- Environmentally Friendly
- Clothing production uses valuable resources like water, crude oil, nonrenewable energy and creates nasty byproducts like toxic gas. There are harmful pesticides used to grow cotton that wreak havoc on the surrounding ecosystems. New clothes travel long distances to reach the customer, creating huge amounts of transportation-related pollution. By buying second hand, the demand for new clothing that is not sourced decreases and so does your carbon footprint.
- Socially Just
- Fast fashion is often (if not always) produced in questionable working conditions in countries that offer cheap labor. Women and children are subjected to extremely low pay, ridiculous work hours, unsafe work conditions and offered no voice for change. When you purchase at a thrift store, this consequence has been absorbed by the original owner and it’s one less item that you will be purchasing from a fast fashion store. (However, wearing a branded item with a unethical company’s logo is still an advertisement for a organization that sucks!)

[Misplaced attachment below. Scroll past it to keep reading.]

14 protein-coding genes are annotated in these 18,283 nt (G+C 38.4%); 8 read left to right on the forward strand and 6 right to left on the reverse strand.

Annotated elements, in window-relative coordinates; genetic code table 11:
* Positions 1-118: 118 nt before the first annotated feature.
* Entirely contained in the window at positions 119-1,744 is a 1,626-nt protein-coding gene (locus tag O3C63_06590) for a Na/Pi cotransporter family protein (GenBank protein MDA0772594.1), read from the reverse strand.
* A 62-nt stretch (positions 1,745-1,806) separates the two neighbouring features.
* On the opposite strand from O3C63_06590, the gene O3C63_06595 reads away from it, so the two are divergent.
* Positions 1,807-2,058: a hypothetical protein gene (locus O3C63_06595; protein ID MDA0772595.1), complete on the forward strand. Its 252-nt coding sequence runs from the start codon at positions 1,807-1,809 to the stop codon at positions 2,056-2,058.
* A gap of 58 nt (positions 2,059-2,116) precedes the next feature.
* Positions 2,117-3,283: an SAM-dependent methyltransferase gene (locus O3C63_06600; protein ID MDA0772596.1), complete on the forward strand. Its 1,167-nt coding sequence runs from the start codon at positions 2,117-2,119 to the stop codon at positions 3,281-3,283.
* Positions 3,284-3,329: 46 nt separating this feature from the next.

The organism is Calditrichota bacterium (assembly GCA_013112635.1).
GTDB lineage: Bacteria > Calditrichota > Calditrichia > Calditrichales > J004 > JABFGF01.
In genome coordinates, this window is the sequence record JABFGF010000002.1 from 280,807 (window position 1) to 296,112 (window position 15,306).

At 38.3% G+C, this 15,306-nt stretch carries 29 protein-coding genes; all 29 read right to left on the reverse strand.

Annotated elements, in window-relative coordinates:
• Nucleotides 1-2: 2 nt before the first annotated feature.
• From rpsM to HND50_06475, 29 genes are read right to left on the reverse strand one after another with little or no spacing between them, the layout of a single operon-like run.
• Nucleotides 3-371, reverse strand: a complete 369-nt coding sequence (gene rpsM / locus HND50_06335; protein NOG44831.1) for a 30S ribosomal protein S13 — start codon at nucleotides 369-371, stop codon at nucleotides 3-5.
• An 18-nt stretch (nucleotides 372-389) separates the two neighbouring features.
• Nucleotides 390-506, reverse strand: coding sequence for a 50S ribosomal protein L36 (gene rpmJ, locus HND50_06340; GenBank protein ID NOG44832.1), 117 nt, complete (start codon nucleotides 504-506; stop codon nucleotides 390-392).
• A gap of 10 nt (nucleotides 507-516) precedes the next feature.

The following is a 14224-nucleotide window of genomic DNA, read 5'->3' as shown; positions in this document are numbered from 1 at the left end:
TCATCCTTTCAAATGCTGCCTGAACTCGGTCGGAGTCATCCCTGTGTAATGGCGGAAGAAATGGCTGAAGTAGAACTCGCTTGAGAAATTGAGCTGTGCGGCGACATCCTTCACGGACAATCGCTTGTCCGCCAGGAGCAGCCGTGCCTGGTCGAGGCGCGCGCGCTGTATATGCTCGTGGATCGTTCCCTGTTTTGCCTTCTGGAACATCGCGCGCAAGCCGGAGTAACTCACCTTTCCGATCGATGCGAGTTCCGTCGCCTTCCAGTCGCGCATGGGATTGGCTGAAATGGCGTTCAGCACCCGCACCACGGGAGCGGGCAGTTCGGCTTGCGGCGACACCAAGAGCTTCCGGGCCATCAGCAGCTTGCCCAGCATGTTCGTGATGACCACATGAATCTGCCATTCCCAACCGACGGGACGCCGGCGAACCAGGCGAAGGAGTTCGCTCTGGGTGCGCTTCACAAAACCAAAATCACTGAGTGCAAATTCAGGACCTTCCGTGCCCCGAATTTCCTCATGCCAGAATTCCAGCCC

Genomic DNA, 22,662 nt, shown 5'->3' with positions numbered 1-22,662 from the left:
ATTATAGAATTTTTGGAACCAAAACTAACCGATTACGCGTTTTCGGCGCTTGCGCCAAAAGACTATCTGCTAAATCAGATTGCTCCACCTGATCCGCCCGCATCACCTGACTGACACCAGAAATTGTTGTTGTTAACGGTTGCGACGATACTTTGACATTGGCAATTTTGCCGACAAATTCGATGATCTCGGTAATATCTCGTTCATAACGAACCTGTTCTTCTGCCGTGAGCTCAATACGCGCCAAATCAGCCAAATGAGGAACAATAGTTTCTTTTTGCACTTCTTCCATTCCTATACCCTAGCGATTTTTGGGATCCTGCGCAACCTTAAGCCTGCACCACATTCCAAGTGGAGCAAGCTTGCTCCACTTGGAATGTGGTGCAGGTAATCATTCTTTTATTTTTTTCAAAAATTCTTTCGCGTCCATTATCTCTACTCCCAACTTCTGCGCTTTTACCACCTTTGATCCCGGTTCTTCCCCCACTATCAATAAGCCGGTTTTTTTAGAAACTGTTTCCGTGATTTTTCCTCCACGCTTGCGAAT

- Supports programming
- Many thrift stores also do a lot of good in their communities by hiring unemployed/disabled/homeless employees with that may not otherwise be able to find a job, donating unsold clothing to homeless shelters or donating funds for humanitarian aid.
- Dolla dolla bills y’all
- This one is obvious but you save sooooo much money thrifting and that’s more money to dedicate towards ice cream and disgustingly expensive skincare products because we’re ballin’ on a budget here.
- Unique pieces
- You can find some wild shit in a thrift store and typically much higher quality than you would ever see at Forever 21. There are fantastic leather jackets that sat in a chic old woman’s closet for 20 years and are now vintage gold. Brand name pieces from suburban housewives and funky old man shirts that you crop and wear to day drinks. I’ve found designer pieces and sooooo many vintage items that you would pay a billion dollars for at Urban Outfitters.